There has been a lot of talk recently about the need to find a “new normal”. With everyone living in uncertainty, it is understandable that people would long for what they had before. But the problem is that there is no such thing as “normal”. The idea of normal is subjective to each individual’s routine—people, places, and activities with which a person is familiar—but routines change, places change, people change.
Change is the most normal thing we can have.
But change is hard. It is uncomfortable and it forces us to examine ourselves in ways that we may not want. Change pushes us to grow in new areas and learn new things. And when we have the ability to adapt—to look for new options or opportunities—we can thrive even in the face of seemingly insurmountable challenges.
But what gives that ability? What gives us the ability to look at our environment, our circumstances, and make decisions thar we believe are in our best interests? We are generally able to survive those changes because we learned those problem-solving skills in secure and supportive environments. Those who struggle with adapting to change are those who may not have had the same opportunities to develop those skills—those who may not have had those secure or supportive environments.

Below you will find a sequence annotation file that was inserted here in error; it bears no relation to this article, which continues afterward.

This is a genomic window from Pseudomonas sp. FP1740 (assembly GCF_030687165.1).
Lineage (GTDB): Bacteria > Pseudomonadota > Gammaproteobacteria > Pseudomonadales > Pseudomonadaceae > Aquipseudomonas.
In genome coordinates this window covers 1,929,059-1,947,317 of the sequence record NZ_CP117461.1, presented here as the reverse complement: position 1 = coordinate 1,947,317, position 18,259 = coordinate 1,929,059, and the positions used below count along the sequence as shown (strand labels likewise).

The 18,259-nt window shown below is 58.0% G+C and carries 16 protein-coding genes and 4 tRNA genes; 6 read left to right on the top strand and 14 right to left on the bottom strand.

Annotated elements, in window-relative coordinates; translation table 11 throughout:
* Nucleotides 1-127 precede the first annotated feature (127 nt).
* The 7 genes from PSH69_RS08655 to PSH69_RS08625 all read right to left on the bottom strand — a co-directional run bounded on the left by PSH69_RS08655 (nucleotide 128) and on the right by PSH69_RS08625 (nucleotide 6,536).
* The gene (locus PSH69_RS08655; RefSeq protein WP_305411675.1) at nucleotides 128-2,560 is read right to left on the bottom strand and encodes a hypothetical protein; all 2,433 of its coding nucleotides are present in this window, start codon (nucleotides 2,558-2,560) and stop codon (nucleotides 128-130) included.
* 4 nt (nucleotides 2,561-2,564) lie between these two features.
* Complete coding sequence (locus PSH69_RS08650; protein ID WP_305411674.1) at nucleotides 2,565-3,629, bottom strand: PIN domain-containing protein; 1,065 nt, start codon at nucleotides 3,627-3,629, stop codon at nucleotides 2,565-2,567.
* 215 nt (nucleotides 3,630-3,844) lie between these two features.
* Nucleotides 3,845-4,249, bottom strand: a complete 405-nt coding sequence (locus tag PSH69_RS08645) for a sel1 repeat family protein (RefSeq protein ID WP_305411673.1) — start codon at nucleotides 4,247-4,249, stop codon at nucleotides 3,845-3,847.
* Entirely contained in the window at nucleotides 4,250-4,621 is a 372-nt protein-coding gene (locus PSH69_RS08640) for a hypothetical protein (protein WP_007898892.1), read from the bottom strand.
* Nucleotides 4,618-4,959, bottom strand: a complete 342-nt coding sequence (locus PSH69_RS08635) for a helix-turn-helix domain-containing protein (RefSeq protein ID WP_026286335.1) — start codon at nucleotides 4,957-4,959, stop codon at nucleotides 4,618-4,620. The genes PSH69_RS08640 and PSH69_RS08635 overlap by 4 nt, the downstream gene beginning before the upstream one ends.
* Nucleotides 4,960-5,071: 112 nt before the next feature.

As caregivers, we strive to provide that environment to displaced children who may not have had it in the past. We work to give those children the freedom to explore and develop problem-solving skills while maintaining a sense of safety and encouragement. Our goal is for the children placed in our care to learn to adapt to new challenges in healthy ways, to develop their sense of self-confidence in the face of uncertainty, and to be able to find their own “normal” in the midst of constant change.